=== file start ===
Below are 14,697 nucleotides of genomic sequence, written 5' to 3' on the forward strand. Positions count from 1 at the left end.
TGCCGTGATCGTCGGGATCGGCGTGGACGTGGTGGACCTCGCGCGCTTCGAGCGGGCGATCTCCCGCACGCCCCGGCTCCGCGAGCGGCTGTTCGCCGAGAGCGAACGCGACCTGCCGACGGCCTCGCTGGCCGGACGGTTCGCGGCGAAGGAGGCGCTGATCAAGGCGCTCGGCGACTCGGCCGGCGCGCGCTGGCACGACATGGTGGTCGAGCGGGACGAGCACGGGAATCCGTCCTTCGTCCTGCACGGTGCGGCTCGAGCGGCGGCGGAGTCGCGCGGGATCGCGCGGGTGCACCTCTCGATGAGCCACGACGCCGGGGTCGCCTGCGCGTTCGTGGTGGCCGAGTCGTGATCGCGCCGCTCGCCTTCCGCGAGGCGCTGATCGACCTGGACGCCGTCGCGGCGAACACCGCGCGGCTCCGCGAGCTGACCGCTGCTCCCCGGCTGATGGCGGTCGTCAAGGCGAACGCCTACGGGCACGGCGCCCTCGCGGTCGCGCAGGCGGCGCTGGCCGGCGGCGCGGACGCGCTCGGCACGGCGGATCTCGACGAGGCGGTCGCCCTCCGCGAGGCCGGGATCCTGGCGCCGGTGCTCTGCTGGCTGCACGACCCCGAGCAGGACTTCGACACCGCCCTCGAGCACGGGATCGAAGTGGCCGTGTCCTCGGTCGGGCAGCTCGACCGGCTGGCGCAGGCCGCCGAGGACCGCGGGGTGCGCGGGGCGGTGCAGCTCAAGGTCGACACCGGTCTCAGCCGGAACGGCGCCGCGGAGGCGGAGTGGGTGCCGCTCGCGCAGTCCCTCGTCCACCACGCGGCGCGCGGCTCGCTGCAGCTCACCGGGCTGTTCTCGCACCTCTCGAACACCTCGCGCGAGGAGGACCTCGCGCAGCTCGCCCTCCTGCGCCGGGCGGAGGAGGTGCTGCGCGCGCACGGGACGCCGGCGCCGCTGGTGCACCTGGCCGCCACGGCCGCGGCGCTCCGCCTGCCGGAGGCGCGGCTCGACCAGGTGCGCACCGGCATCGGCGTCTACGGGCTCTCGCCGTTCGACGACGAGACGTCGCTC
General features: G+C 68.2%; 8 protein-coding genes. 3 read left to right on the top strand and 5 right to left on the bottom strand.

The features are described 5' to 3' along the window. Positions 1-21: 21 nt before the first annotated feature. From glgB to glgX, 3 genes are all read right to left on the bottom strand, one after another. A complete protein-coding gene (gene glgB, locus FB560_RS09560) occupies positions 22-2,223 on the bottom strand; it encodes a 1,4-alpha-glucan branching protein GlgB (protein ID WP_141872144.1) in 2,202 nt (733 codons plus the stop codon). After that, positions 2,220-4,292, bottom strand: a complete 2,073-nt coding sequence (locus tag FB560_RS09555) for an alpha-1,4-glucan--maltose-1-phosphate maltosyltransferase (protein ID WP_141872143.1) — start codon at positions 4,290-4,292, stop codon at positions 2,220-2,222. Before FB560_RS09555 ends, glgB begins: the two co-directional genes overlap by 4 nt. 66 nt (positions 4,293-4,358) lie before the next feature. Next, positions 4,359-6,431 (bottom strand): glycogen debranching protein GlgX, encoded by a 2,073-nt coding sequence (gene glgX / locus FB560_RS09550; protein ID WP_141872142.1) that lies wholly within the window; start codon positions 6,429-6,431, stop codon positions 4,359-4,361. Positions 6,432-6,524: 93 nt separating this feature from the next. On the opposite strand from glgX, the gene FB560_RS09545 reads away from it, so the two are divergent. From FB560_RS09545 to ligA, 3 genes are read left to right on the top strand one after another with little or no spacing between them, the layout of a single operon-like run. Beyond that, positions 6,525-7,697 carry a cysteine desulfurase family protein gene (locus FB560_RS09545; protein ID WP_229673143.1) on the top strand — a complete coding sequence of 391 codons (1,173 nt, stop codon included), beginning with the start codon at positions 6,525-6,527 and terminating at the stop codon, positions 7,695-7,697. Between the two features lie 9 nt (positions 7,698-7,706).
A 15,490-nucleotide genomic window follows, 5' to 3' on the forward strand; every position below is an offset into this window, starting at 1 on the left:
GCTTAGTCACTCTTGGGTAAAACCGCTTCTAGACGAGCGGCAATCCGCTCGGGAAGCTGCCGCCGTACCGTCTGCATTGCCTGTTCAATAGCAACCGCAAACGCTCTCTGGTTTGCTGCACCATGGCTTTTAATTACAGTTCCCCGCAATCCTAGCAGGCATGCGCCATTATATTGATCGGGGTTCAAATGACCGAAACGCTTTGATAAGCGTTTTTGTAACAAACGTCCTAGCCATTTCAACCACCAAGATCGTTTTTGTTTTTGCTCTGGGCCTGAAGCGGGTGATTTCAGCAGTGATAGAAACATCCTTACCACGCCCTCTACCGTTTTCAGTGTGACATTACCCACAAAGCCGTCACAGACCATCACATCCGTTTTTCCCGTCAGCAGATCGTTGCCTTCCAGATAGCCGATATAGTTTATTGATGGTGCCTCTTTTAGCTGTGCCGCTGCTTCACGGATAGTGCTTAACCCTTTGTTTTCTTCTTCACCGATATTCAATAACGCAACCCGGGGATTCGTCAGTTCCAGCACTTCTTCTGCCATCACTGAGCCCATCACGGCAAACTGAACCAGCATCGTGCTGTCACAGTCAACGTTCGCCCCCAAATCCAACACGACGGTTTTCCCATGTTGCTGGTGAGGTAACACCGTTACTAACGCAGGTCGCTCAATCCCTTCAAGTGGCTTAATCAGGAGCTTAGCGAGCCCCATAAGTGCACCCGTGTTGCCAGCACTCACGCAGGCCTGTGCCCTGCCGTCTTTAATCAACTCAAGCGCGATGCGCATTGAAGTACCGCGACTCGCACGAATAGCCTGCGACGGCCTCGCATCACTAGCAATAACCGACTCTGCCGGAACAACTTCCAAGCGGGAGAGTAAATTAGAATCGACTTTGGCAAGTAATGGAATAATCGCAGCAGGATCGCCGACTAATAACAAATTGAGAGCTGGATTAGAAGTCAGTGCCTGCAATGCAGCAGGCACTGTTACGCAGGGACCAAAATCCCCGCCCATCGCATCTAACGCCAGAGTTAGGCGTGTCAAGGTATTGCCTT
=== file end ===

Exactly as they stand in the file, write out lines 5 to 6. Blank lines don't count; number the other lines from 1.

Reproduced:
A 15,490-nucleotide genomic window follows, 5' to 3' on the forward strand; every position below is an offset into this window, starting at 1 on the left:
GCTTAGTCACTCTTGGGTAAAACCGCTTCTAGACGAGCGGCAATCCGCTCGGGAAGCTGCCGCCGTACCGTCTGCATTGCCTGTTCAATAGCAACCGCAAACGCTCTCTGGTTTGCTGCACCATGGCTTTTAATTACAGTTCCCCGCAATCCTAGCAGGCATGCGCCATTATATTGATCGGGGTTCAAATGACCGAAACGCTTTGATAAGCGTTTTTGTAACAAACGTCCTAGCCATTTCAACCACCAAGATCGTTTTTGTTTTTGCTCTGGGCCTGAAGCGGGTGATTTCAGCAGTGATAGAAACATCCTTACCACGCCCTCTACCGTTTTCAGTGTGACATTACCCACAAAGCCGTCACAGACCATCACATCCGTTTTTCCCGTCAGCAGATCGTTGCCTTCCAGATAGCCGATATAGTTTATTGATGGTGCCTCTTTTAGCTGTGCCGCTGCTTCACGGATAGTGCTTAACCCTTTGTTTTCTTCTTCACCGATATTCAATAACGCAACCCGGGGATTCGTCAGTTCCAGCACTTCTTCTGCCATCACTGAGCCCATCACGGCAAACTGAACCAGCATCGTGCTGTCACAGTCAACGTTCGCCCCCAAATCCAACACGACGGTTTTCCCATGTTGCTGGTGAGGTAACACCGTTACTAACGCAGGTCGCTCAATCCCTTCAAGTGGCTTAATCAGGAGCTTAGCGAGCCCCATAAGTGCACCCGTGTTGCCAGCACTCACGCAGGCCTGTGCCCTGCCGTCTTTAATCAACTCAAGCGCGATGCGCATTGAAGTACCGCGACTCGCACGAATAGCCTGCGACGGCCTCGCATCACTAGCAATAACCGACTCTGCCGGAACAACTTCCAAGCGGGAGAGTAAATTAGAATCGACTTTGGCAAGTAATGGAATAATCGCAGCAGGATCGCCGACTAATAACAAATTGAGAGCTGGATTAGAAGTCAGTGCCTGCAATGCAGCAGGCACTGTTACGCAGGGACCAAAATCCCCGCCCATCGCATCTAACGCCAGAGTTAGGCGTGTCAAGGTATTGCCTT